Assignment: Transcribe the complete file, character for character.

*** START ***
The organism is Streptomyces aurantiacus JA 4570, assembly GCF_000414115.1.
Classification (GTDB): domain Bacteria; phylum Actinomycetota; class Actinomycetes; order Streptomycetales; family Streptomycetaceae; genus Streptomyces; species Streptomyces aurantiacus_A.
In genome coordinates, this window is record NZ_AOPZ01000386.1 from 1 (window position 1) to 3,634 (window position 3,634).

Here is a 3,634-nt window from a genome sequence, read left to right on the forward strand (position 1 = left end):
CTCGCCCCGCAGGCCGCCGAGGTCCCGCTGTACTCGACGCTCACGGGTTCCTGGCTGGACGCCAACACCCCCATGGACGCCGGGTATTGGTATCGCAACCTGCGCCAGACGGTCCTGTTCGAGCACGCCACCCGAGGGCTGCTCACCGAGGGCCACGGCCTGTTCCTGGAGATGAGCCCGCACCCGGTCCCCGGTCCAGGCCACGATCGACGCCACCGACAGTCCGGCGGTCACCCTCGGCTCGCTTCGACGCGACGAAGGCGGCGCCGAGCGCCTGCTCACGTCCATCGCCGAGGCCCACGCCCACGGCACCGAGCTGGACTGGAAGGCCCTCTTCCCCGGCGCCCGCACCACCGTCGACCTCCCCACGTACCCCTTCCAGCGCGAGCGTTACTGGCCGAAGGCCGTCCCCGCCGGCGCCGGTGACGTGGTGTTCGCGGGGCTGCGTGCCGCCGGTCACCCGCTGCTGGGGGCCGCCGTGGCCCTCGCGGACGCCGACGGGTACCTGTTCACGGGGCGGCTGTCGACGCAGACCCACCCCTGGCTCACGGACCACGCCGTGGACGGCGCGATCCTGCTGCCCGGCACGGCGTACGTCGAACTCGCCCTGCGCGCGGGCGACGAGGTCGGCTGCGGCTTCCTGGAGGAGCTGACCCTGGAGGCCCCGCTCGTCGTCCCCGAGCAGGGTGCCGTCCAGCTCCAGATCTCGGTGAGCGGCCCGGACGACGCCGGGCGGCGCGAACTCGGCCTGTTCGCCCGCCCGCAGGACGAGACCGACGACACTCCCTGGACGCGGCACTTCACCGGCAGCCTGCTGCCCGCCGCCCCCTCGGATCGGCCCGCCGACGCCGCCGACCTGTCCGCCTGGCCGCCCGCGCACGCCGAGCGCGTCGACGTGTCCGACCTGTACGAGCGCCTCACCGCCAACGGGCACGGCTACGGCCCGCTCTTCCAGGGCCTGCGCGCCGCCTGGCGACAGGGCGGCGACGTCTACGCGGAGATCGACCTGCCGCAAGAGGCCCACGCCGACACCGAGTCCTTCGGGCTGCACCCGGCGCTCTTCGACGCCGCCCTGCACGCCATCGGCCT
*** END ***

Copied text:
The organism is Streptomyces aurantiacus JA 4570, assembly GCF_000414115.1.
Classification (GTDB): domain Bacteria; phylum Actinomycetota; class Actinomycetes; order Streptomycetales; family Streptomycetaceae; genus Streptomyces; species Streptomyces aurantiacus_A.
In genome coordinates, this window is record NZ_AOPZ01000386.1 from 1 (window position 1) to 3,634 (window position 3,634).

Here is a 3,634-nt window from a genome sequence, read left to right on the forward strand (position 1 = left end):
CTCGCCCCGCAGGCCGCCGAGGTCCCGCTGTACTCGACGCTCACGGGTTCCTGGCTGGACGCCAACACCCCCATGGACGCCGGGTATTGGTATCGCAACCTGCGCCAGACGGTCCTGTTCGAGCACGCCACCCGAGGGCTGCTCACCGAGGGCCACGGCCTGTTCCTGGAGATGAGCCCGCACCCGGTCCCCGGTCCAGGCCACGATCGACGCCACCGACAGTCCGGCGGTCACCCTCGGCTCGCTTCGACGCGACGAAGGCGGCGCCGAGCGCCTGCTCACGTCCATCGCCGAGGCCCACGCCCACGGCACCGAGCTGGACTGGAAGGCCCTCTTCCCCGGCGCCCGCACCACCGTCGACCTCCCCACGTACCCCTTCCAGCGCGAGCGTTACTGGCCGAAGGCCGTCCCCGCCGGCGCCGGTGACGTGGTGTTCGCGGGGCTGCGTGCCGCCGGTCACCCGCTGCTGGGGGCCGCCGTGGCCCTCGCGGACGCCGACGGGTACCTGTTCACGGGGCGGCTGTCGACGCAGACCCACCCCTGGCTCACGGACCACGCCGTGGACGGCGCGATCCTGCTGCCCGGCACGGCGTACGTCGAACTCGCCCTGCGCGCGGGCGACGAGGTCGGCTGCGGCTTCCTGGAGGAGCTGACCCTGGAGGCCCCGCTCGTCGTCCCCGAGCAGGGTGCCGTCCAGCTCCAGATCTCGGTGAGCGGCCCGGACGACGCCGGGCGGCGCGAACTCGGCCTGTTCGCCCGCCCGCAGGACGAGACCGACGACACTCCCTGGACGCGGCACTTCACCGGCAGCCTGCTGCCCGCCGCCCCCTCGGATCGGCCCGCCGACGCCGCCGACCTGTCCGCCTGGCCGCCCGCGCACGCCGAGCGCGTCGACGTGTCCGACCTGTACGAGCGCCTCACCGCCAACGGGCACGGCTACGGCCCGCTCTTCCAGGGCCTGCGCGCCGCCTGGCGACAGGGCGGCGACGTCTACGCGGAGATCGACCTGCCGCAAGAGGCCCACGCCGACACCGAGTCCTTCGGGCTGCACCCGGCGCTCTTCGACGCCGCCCTGCACGCCATCGGCCT